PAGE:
For those of us sentenced to a life term, time is inexorable. Years pass and seem to bring us no closer to release while our bodies succumb to age. We are challenged to draw vitality and meaning from our circumstances.
A king of ancient Israel, Solomon, believed that everything has its perfect time and place. He wrote in Ecclesiastes 3:11, ”He has made everything perfect in its time. He has put eternity in their hearts, except no one can find out the work that God does from beginning to end.”
Viktor Frankl survived imprisonment in Nazi concentration camps and founded a school of psychodynamics called Logotherapy, which states that ‘meaning’ is the central idea of human existence. He concluded that, ”it did not really matter what was expected from life, but rather what life expected from us. Our answer must consist, not in talk and meditation but in right action and right conduct. Life ultimately means taking responsibility to find the right answer to its problems and to fulfill the tasks which it constantly sets for each individual.”
We know that there is very little we can control or change in our environment. Our inability to change our situation challenges us to change ourselves. Freedom is restricted by our conditions. But, we remain free to take a stand toward those conditions. Frankl wrote, ”It is spiritual freedom which cannot be taken away and what makes life meaningful and purposeful.”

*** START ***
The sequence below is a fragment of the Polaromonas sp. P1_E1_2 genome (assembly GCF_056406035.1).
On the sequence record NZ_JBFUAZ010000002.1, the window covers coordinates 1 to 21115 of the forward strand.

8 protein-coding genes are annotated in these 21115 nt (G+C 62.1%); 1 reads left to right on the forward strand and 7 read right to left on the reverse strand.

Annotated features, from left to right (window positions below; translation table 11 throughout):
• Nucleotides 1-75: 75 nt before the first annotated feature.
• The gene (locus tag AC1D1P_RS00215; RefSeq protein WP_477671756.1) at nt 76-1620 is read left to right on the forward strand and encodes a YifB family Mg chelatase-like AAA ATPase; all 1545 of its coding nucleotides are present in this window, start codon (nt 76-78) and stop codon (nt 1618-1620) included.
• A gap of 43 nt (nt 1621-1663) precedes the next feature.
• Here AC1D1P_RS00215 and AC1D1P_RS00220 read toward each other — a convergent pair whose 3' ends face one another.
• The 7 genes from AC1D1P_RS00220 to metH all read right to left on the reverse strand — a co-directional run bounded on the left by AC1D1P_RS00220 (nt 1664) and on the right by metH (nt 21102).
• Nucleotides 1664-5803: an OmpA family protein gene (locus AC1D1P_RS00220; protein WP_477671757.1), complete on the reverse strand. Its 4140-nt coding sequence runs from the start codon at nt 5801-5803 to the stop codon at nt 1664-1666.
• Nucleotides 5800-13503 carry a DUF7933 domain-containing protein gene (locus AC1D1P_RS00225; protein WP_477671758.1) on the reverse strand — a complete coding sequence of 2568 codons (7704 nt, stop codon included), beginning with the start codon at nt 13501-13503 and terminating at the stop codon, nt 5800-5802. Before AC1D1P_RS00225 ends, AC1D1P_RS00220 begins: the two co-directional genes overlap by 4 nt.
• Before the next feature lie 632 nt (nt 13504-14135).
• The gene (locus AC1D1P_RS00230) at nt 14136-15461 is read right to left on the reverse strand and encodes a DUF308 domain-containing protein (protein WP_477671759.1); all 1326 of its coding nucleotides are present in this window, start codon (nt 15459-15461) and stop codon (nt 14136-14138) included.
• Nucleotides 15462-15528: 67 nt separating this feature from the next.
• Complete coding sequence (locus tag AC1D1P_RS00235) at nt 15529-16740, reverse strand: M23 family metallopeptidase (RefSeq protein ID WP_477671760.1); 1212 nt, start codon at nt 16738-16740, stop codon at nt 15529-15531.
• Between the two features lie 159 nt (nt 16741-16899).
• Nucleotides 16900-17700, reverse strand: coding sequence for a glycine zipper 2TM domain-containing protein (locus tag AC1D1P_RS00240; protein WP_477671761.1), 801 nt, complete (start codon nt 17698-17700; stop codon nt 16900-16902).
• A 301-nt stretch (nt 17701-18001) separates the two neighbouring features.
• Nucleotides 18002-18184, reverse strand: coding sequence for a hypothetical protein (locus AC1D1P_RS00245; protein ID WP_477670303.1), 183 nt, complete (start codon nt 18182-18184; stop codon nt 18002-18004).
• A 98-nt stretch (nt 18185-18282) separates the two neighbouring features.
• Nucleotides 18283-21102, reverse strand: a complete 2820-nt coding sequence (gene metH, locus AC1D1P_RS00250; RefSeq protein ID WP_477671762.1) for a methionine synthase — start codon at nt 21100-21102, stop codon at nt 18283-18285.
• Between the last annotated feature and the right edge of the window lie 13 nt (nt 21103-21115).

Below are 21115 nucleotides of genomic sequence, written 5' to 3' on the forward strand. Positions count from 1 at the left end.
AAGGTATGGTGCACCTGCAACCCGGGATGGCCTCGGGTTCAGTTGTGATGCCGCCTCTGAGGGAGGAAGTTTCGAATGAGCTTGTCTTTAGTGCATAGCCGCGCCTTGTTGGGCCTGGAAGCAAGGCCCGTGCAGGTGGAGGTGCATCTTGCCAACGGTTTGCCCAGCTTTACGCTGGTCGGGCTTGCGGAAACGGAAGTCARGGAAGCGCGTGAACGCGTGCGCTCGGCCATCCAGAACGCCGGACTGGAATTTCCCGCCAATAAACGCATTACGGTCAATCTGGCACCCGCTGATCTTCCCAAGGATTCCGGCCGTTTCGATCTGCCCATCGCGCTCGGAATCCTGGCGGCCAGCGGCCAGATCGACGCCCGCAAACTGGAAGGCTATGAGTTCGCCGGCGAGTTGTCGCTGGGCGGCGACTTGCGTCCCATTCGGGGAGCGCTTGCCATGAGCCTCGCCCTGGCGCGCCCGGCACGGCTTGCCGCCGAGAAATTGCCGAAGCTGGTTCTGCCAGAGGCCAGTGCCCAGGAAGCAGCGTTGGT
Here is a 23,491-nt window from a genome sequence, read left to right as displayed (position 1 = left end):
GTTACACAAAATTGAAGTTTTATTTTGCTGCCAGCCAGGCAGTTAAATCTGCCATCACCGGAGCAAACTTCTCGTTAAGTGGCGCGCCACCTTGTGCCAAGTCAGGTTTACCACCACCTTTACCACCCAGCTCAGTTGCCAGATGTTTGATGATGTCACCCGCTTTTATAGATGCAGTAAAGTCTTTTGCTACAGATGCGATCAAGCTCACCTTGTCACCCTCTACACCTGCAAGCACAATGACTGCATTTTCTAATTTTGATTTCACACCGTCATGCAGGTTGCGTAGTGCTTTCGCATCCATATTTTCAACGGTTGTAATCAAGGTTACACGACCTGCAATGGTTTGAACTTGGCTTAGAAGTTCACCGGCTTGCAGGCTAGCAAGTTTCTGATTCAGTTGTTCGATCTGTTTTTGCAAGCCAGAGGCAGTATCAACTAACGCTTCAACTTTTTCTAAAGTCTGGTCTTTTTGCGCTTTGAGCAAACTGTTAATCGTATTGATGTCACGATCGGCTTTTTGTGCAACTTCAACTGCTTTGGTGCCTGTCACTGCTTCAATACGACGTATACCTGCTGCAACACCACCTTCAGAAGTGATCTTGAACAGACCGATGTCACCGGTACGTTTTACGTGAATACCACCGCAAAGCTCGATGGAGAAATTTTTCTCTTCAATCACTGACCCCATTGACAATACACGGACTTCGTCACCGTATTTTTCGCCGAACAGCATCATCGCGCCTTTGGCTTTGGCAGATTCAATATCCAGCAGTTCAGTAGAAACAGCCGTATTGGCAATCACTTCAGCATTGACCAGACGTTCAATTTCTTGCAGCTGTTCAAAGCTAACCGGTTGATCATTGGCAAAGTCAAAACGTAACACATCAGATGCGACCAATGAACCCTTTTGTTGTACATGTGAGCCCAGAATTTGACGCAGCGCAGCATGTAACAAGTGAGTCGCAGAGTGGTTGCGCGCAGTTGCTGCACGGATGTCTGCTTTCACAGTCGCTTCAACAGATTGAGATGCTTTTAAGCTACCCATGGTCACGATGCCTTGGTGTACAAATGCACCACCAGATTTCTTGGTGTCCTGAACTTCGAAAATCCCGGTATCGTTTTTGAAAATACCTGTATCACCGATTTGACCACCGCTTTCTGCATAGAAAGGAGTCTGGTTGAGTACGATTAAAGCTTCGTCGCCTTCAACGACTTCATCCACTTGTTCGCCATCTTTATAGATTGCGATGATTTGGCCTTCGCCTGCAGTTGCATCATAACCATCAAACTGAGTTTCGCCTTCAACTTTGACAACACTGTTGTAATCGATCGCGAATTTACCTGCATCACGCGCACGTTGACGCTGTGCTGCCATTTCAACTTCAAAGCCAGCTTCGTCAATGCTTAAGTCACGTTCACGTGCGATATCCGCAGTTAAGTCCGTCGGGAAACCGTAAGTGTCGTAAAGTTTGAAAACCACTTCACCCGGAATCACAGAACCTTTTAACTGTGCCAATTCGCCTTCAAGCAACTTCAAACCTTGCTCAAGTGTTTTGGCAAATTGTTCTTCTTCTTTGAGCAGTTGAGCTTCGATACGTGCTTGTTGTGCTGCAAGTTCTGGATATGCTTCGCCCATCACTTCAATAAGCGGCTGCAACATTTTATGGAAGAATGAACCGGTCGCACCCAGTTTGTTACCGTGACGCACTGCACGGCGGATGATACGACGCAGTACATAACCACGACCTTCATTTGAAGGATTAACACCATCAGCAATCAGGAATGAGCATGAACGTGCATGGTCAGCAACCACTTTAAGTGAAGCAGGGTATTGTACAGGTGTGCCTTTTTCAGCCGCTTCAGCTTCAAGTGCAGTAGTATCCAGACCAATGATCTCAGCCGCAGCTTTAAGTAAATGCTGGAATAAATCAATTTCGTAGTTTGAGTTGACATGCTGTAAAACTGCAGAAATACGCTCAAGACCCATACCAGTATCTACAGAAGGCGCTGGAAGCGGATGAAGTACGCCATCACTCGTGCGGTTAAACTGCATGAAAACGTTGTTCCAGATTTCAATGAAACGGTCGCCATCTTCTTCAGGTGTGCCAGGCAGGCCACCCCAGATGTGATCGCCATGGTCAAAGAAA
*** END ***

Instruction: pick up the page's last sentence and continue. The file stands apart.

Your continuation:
Eternity exists between a single inhalation and exhalation. The Scriptures talk about the power and sanctity of the breath. The verse in Genesis 1:2 that speaks of the ‘Spirit of God sweeping over the water’ uses the Hebrew word ‘rauch,’ which is the same word used for life. Job said, ”the Spirit (rauch) of God formed me, the breath (neshama) of Shaddai sustains me.” Neshama, a word whose root is used to describe breathing or breath, is also used to denote a person’s soul or life. Genesis 2:7, describing the creation of man states, ”God blew into his nostrils the breath of life (neshama).”
Through the wise and masterful instruction of James Fox, a Yoga instructor at San Quentin, I have begun to learn about the power of the breath of life. In Yoga, the vital force, called prana, is cultivated and moved through a series of asanas, physical movements combined with breathing exercises. This practice helps us to live one breath at a time. It is in quietness and stillness that time becomes an ally not a foe. It is in stillness that we begin to realize the things that are important and those things that really do not matter. The truth that everything can change in a single instant becomes apparent.
Yoga and its emphasis on the power of a single breath promote a respect for life and a profound realization of the destructive force of violence. I have grown to understand that I extinguished the breath of another human being forever and denied him innumerable moments of peace, joy and being.
We desire stability of the spirit during these times of uncertainty and confusion. Learning to live between breaths, we can take each moment as the path to peace.